This month the question posed to The Insecure Writer’s Support Group blog-hop is this:
‘What’s the most valuable lesson you’ve learned since you started writing?’
I’m an old cynic. Four years have gone past since I began writing, but it’s only during this last year that I’ve come to learn a most valuable lesson:
‘There is more money to be made providing services and writing contests to the self-published author than most Indie authors can make with sales of their books.’
I used to enter willy-nilly into this competition and that competition, spending money like water and waiting for the big prizes to pile up. Now I’m semi-retired I’m more careful about what I spend my money on. Yes, I’ve won a few awards for my work, but have scaled down the amount of contests I submit to. Unfortunately I’m now deluged on a daily basis with emails begging me to enter yet another competition or to take part in radio show interviews, as long as I pay the required fee!
Granted, there are some free writing contests, but they are usually over-subscribed and it’s therefore more difficult to win. I only send my work off to a few competitions each year now, whereas before I was doling out fees for 20 – 30. Some of them you never hear from again, and I began to wonder where my money was going.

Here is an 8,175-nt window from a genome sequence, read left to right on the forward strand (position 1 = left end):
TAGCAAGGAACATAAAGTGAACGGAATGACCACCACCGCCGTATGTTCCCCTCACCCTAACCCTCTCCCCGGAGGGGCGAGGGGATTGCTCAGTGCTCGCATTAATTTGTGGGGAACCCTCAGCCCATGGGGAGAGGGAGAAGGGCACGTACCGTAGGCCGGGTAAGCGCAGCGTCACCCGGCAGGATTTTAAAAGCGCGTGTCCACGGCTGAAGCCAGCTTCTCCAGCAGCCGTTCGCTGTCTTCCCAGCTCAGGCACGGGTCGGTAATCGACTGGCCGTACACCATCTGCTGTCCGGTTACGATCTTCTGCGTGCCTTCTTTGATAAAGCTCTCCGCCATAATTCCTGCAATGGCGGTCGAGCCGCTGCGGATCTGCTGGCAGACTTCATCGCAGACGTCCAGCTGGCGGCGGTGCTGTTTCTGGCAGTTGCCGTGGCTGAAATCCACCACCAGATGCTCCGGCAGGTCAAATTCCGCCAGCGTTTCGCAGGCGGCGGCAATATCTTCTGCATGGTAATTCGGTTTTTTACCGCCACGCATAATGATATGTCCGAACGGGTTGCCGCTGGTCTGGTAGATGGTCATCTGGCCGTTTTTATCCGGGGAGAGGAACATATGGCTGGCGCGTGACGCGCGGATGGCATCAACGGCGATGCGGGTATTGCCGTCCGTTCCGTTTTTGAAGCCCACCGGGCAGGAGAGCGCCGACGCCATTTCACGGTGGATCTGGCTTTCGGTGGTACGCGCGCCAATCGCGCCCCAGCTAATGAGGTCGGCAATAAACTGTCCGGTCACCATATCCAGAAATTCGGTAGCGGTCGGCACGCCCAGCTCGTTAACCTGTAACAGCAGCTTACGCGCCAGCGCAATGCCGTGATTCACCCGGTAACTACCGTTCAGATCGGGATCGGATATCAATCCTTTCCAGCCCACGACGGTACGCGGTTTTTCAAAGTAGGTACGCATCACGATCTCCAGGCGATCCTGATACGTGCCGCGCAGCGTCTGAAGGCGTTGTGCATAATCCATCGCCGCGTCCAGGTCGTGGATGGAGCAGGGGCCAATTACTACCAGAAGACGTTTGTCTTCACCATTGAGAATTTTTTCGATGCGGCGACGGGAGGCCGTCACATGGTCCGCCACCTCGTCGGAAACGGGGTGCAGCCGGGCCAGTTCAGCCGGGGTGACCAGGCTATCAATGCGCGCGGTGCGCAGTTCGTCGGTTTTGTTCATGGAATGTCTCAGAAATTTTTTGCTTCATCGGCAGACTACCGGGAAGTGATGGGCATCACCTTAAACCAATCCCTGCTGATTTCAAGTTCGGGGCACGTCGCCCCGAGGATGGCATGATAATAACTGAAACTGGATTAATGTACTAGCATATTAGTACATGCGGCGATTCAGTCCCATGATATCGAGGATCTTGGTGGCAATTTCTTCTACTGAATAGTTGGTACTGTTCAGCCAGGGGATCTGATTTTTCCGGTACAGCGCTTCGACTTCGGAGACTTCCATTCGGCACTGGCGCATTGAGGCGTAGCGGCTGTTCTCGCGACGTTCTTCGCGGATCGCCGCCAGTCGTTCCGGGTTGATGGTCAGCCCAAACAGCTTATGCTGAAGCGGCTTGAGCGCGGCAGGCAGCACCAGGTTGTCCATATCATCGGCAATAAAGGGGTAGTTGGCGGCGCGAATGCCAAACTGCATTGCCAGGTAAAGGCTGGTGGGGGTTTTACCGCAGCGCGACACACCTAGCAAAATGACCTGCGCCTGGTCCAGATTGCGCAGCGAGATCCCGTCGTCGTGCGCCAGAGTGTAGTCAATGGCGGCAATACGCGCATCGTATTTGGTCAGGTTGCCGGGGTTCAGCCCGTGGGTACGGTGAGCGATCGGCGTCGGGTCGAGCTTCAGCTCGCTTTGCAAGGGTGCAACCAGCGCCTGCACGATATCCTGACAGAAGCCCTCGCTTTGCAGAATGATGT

Unless us Indie authors become a celebrity overnight or acquire a literary agent and one of the big 5 publishers, it’s quite unlikely that we’ll ever make a comfortable living from our stories. Nevertheless I enjoy creative writing and will continue to make up stories. Every month Amazon pays me modest royalties, and I’m pleased that some readers have wanted to purchase my books. This brings me to another lesson learned:
‘Write for the fun of it, and don’t expect to become a millionaire!’
Start off with the mindset that the whole world and his wife are authors, and that it’s a waste of time and effort trying to acquire an agent. With this philosophy you will not be disappointed. However, if by the merest chance an agent does want to take you on, then you can prove me wrong, can’t you?